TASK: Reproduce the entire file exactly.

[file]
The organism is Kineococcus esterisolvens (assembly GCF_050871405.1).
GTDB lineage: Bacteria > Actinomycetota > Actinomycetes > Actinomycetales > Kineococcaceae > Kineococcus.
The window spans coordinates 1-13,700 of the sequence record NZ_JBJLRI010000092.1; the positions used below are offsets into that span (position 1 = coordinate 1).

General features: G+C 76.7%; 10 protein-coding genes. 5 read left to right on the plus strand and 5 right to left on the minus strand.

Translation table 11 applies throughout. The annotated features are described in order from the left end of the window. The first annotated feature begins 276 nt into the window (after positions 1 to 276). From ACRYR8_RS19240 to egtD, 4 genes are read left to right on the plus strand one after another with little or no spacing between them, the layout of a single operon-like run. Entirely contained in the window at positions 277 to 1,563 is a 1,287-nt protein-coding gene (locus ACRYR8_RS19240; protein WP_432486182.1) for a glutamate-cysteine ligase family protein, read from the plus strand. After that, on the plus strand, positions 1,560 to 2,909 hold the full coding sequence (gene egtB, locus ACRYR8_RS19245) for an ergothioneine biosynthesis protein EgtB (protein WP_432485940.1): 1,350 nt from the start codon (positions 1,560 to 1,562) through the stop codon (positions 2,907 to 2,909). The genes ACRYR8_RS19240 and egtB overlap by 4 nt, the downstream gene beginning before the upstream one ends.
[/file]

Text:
The organism is Kineococcus esterisolvens (assembly GCF_050871405.1).
GTDB lineage: Bacteria > Actinomycetota > Actinomycetes > Actinomycetales > Kineococcaceae > Kineococcus.
The window spans coordinates 1-13,700 of the sequence record NZ_JBJLRI010000092.1; the positions used below are offsets into that span (position 1 = coordinate 1).

General features: G+C 76.7%; 10 protein-coding genes. 5 read left to right on the plus strand and 5 right to left on the minus strand.

Translation table 11 applies throughout. The annotated features are described in order from the left end of the window. The first annotated feature begins 276 nt into the window (after positions 1 to 276). From ACRYR8_RS19240 to egtD, 4 genes are read left to right on the plus strand one after another with little or no spacing between them, the layout of a single operon-like run. Entirely contained in the window at positions 277 to 1,563 is a 1,287-nt protein-coding gene (locus ACRYR8_RS19240; protein WP_432486182.1) for a glutamate-cysteine ligase family protein, read from the plus strand. After that, on the plus strand, positions 1,560 to 2,909 hold the full coding sequence (gene egtB, locus ACRYR8_RS19245) for an ergothioneine biosynthesis protein EgtB (protein WP_432485940.1): 1,350 nt from the start codon (positions 1,560 to 1,562) through the stop codon (positions 2,907 to 2,909). The genes ACRYR8_RS19240 and egtB overlap by 4 nt, the downstream gene beginning before the upstream one ends.